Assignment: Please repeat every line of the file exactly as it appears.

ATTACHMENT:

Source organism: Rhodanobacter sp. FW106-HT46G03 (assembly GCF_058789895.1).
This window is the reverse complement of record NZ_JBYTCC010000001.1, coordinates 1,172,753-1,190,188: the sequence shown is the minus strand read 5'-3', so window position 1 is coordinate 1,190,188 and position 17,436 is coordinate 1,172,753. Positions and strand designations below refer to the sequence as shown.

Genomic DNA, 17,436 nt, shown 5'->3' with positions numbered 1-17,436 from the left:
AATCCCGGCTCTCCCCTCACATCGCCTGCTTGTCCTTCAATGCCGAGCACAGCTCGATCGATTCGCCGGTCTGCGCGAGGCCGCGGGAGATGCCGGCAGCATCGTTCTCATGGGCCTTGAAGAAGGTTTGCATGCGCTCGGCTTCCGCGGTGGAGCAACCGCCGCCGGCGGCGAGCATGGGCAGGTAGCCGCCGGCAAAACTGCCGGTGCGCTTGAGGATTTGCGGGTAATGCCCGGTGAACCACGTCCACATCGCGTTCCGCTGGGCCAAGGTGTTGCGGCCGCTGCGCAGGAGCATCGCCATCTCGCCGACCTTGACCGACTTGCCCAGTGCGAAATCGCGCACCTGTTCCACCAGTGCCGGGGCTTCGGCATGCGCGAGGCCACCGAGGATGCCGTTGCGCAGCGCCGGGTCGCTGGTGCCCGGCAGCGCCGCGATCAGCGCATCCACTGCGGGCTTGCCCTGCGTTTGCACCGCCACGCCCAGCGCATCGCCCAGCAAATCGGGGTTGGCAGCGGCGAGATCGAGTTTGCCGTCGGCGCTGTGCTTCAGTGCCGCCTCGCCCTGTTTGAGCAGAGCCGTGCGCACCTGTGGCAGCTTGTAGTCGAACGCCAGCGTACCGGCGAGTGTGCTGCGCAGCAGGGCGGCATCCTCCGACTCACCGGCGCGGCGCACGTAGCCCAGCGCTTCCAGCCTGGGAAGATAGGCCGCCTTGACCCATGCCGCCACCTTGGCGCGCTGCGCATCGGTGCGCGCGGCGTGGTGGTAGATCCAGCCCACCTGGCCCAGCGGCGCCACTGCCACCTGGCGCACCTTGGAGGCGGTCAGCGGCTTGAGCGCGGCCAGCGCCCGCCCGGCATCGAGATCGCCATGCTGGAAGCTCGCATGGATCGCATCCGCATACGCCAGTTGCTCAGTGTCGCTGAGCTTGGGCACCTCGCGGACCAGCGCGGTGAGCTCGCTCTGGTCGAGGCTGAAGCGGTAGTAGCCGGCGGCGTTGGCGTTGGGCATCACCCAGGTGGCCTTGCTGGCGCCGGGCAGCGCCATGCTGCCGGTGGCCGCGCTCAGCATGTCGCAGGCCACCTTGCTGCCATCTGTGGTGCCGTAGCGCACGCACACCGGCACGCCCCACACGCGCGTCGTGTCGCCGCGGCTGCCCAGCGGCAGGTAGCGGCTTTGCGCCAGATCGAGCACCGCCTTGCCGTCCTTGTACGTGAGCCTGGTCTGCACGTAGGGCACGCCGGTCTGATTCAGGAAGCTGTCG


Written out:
Source organism: Rhodanobacter sp. FW106-HT46G03 (assembly GCF_058789895.1).
This window is the reverse complement of record NZ_JBYTCC010000001.1, coordinates 1,172,753-1,190,188: the sequence shown is the minus strand read 5'-3', so window position 1 is coordinate 1,190,188 and position 17,436 is coordinate 1,172,753. Positions and strand designations below refer to the sequence as shown.

Genomic DNA, 17,436 nt, shown 5'->3' with positions numbered 1-17,436 from the left:
AATCCCGGCTCTCCCCTCACATCGCCTGCTTGTCCTTCAATGCCGAGCACAGCTCGATCGATTCGCCGGTCTGCGCGAGGCCGCGGGAGATGCCGGCAGCATCGTTCTCATGGGCCTTGAAGAAGGTTTGCATGCGCTCGGCTTCCGCGGTGGAGCAACCGCCGCCGGCGGCGAGCATGGGCAGGTAGCCGCCGGCAAAACTGCCGGTGCGCTTGAGGATTTGCGGGTAATGCCCGGTGAACCACGTCCACATCGCGTTCCGCTGGGCCAAGGTGTTGCGGCCGCTGCGCAGGAGCATCGCCATCTCGCCGACCTTGACCGACTTGCCCAGTGCGAAATCGCGCACCTGTTCCACCAGTGCCGGGGCTTCGGCATGCGCGAGGCCACCGAGGATGCCGTTGCGCAGCGCCGGGTCGCTGGTGCCCGGCAGCGCCGCGATCAGCGCATCCACTGCGGGCTTGCCCTGCGTTTGCACCGCCACGCCCAGCGCATCGCCCAGCAAATCGGGGTTGGCAGCGGCGAGATCGAGTTTGCCGTCGGCGCTGTGCTTCAGTGCCGCCTCGCCCTGTTTGAGCAGAGCCGTGCGCACCTGTGGCAGCTTGTAGTCGAACGCCAGCGTACCGGCGAGTGTGCTGCGCAGCAGGGCGGCATCCTCCGACTCACCGGCGCGGCGCACGTAGCCCAGCGCTTCCAGCCTGGGAAGATAGGCCGCCTTGACCCATGCCGCCACCTTGGCGCGCTGCGCATCGGTGCGCGCGGCGTGGTGGTAGATCCAGCCCACCTGGCCCAGCGGCGCCACTGCCACCTGGCGCACCTTGGAGGCGGTCAGCGGCTTGAGCGCGGCCAGCGCCCGCCCGGCATCGAGATCGCCATGCTGGAAGCTCGCATGGATCGCATCCGCATACGCCAGTTGCTCAGTGTCGCTGAGCTTGGGCACCTCGCGGACCAGCGCGGTGAGCTCGCTCTGGTCGAGGCTGAAGCGGTAGTAGCCGGCGGCGTTGGCGTTGGGCATCACCCAGGTGGCCTTGCTGGCGCCGGGCAGCGCCATGCTGCCGGTGGCCGCGCTCAGCATGTCGCAGGCCACCTTGCTGCCATCTGTGGTGCCGTAGCGCACGCACACCGGCACGCCCCACACGCGCGTCGTGTCGCCGCGGCTGCCCAGCGGCAGGTAGCGGCTTTGCGCCAGATCGAGCACCGCCTTGCCGTCCTTGTACGTGAGCCTGGTCTGCACGTAGGGCACGCCGGTCTGATTCAGGAAGCTGTCG